SPTC and Police “tighten up” in enforcing traffic and bicycle laws
Friday, September 7th, 2012
Both the San Pedro Town Council (SPTC) and the San Pedro Police Department are in full operation enforcing traffic laws as it relates to parking on public roads, drinking and driving and ensuring that bicycles are properly equipped as mandated by law. The enforcement of the laws took many by surprise and sent some affected motorists unhappy to say the least.
Local residents and a few tourists informed The San Pedro Sun that they were unaware of the parking regulations as they relate to a section of Coconut Drive. Apparently several people were ticketed while parked on the west side of the road and they were surprised since they had never been informed about the regulation as it relates to parking on Coconut Drive, nor are there signs indicating that it is prohibited to park on the western side of that street. But according to the head of the San Pedro Transport Department Chris Nuñez, the law, which was gazette over eight months ago clearly relates to parking on streets in San Pedro Town. Nuñez explained that all motor vehicle should park on the side of the road that has the sidewalk. When there are no sidewalks on the street, Nuñez explained that there are signs indicating “no parking” areas. Speaking on the issue of the lack of signs to clearly indicate parking from no parking areas, Nuñez said that, “we know that we have a lack of signs and the department is in the process of getting more signs to place in different parts of the town. While we are not required to give warnings to motorists prior to issuing a ticket, out of courtesy we still give warnings before we charge the motorist with an offence.” Nunez said that the “tighten up” and enforcement of the law is largely due to the increase of traffic officers from two to six.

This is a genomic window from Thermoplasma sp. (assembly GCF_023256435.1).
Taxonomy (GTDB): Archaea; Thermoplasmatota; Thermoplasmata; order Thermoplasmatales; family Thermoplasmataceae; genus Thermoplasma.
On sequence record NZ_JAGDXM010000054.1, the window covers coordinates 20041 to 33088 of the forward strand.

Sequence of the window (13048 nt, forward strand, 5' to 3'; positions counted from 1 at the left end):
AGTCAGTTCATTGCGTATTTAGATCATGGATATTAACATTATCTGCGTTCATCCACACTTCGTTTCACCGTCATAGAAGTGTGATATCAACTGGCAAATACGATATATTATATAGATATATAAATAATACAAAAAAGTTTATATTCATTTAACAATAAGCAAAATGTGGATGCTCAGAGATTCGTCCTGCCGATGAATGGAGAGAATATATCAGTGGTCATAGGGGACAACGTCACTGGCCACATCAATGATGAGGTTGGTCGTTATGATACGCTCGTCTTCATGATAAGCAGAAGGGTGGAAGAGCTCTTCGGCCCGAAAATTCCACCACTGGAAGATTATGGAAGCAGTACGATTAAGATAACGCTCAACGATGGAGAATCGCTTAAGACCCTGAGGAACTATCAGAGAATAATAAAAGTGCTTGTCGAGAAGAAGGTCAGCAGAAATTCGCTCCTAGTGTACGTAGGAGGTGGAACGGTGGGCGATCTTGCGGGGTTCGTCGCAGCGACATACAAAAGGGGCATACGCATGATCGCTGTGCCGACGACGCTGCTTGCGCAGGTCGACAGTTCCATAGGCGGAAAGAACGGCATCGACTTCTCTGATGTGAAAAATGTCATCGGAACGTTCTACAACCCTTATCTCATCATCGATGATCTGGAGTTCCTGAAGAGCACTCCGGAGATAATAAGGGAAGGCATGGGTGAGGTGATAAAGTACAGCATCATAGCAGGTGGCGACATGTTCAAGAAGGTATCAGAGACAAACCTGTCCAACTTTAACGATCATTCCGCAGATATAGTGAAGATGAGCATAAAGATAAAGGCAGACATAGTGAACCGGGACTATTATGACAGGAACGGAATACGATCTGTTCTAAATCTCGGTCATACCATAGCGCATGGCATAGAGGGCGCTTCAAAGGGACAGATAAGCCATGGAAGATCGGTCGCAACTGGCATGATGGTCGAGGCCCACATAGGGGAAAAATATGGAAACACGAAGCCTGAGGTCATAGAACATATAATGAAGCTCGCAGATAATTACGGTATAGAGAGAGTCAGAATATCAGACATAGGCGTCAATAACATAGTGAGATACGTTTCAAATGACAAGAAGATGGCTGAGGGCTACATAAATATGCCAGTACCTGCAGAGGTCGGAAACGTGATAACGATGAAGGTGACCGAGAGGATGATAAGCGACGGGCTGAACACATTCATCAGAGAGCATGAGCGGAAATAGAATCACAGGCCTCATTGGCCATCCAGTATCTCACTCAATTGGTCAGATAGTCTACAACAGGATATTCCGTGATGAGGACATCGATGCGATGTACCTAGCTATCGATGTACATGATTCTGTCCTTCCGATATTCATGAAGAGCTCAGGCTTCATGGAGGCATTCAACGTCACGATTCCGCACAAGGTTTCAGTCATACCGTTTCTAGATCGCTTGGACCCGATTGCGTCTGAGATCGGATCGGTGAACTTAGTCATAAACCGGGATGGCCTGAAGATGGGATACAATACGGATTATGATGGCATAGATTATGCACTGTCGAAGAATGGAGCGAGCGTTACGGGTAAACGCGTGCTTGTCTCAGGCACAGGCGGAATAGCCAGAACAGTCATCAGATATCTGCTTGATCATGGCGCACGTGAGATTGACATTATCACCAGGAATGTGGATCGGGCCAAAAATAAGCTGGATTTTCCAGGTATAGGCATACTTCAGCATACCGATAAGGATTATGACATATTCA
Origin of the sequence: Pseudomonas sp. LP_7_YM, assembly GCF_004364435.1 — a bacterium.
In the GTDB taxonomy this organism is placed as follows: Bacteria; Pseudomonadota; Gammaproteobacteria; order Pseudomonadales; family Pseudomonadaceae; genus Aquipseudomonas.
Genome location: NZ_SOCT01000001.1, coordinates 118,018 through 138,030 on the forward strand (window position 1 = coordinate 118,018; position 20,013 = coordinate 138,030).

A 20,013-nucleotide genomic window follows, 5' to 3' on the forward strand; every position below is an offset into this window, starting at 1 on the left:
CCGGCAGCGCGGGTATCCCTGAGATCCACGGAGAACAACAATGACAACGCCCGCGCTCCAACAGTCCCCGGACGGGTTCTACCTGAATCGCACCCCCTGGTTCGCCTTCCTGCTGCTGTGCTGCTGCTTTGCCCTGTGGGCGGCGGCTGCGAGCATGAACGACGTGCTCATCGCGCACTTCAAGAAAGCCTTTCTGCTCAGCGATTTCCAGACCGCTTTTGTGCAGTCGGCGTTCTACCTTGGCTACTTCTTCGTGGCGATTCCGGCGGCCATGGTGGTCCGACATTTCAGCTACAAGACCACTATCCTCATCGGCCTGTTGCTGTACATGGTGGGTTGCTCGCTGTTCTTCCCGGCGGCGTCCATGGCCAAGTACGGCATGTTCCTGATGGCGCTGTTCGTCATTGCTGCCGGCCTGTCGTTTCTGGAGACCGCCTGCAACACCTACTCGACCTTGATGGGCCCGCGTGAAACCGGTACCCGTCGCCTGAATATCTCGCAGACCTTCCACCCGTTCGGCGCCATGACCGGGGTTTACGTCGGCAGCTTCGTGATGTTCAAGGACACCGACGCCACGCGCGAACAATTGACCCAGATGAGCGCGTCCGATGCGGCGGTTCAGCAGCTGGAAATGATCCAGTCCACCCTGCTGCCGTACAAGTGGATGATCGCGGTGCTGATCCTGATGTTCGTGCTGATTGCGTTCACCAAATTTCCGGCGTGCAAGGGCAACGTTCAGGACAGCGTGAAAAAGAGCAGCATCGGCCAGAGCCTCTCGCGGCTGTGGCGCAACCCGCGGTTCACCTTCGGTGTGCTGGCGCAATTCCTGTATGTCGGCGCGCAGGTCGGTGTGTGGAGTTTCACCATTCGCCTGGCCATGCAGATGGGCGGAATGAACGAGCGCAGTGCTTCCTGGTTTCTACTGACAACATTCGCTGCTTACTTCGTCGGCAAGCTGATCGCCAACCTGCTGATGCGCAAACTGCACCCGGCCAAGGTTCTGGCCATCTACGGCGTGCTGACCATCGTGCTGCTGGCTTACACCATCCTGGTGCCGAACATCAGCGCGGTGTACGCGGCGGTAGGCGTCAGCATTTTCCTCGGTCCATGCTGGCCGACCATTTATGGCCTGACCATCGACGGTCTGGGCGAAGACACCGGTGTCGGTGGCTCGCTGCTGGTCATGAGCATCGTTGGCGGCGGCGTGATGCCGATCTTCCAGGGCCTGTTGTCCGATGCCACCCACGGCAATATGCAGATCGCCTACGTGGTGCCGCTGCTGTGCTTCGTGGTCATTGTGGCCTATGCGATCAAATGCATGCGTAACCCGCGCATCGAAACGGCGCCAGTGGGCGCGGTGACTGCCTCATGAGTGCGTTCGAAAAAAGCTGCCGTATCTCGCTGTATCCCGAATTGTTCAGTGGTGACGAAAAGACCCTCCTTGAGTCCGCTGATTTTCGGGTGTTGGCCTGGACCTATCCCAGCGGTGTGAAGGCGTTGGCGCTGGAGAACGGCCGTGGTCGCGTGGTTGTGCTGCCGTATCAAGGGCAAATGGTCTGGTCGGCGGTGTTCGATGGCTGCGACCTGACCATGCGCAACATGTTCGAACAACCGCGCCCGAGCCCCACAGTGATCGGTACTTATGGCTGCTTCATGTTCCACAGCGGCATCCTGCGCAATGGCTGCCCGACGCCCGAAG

But the enforcement of parking laws by the traffic officers were not the only issue that has residents, especially bicycle owners, up in arms. The San Pedro Police Department also carried out their own enforcement of the bicycle law confiscating bikes that had malfunctioning brakes, no lights, lack reflectors and bells and were on public roads. Mayor of San Pedro Daniel Guerrero had indicated earlier this year of the council’s decision to implement the license of bikes as mandated by law. In speaking to The San Pedro Sun, Mayor Guerrero said that the decision to confiscate bikes that are “deem unfitted” to be used on “public streets” was a decision made by the police. What has upset affected residents is the fact that no prior notification was given. According to the San Pedro police department there is no need to warn anyone on the enforcement of bicycle law. “The law is specific when it comes to bicycles that should be on the road,” said the Officer in Charge and Assistant Superintendent of the Police Viennie Robinson of the San Pedro police department. According to the police, following the unexpected “sweep” over the past weekend, most of the people got back their bicycles except for those who could not show “proof of ownership.” Residents need to brace up as the police cautioned that they will continue to enforce and ensure that bicycles are “deem fit” to be on public road.
With the police stepping up their enforcement of traffic laws, they are also being more diligent in arresting drunken drivers. Drivers should know that once arrested for driving a motor vehicle (includes golf cart/motorcycle/bike) under the influence of alcohol, the driver will be detained until he or she is sober enough to have charges read to them. The police may also request of the driver to give a specimen (blood or urine), similar to the specimen collected when involved in a traffic accident, which will be sent to their laboratory to check for alcohol levels. Failure to cooperate with the police and voluntary give a specimen can lead to the being charged with the “failure to provide a specimen,” which upon summary conviction carries a $500 penalty and/or suspension of your driver’s license for a period not exceeding one year.
In closing, the Officer in Charge stated, “Residents should note that ignorance of the law is no excuse for breaking it, and they will be charged accordingly.”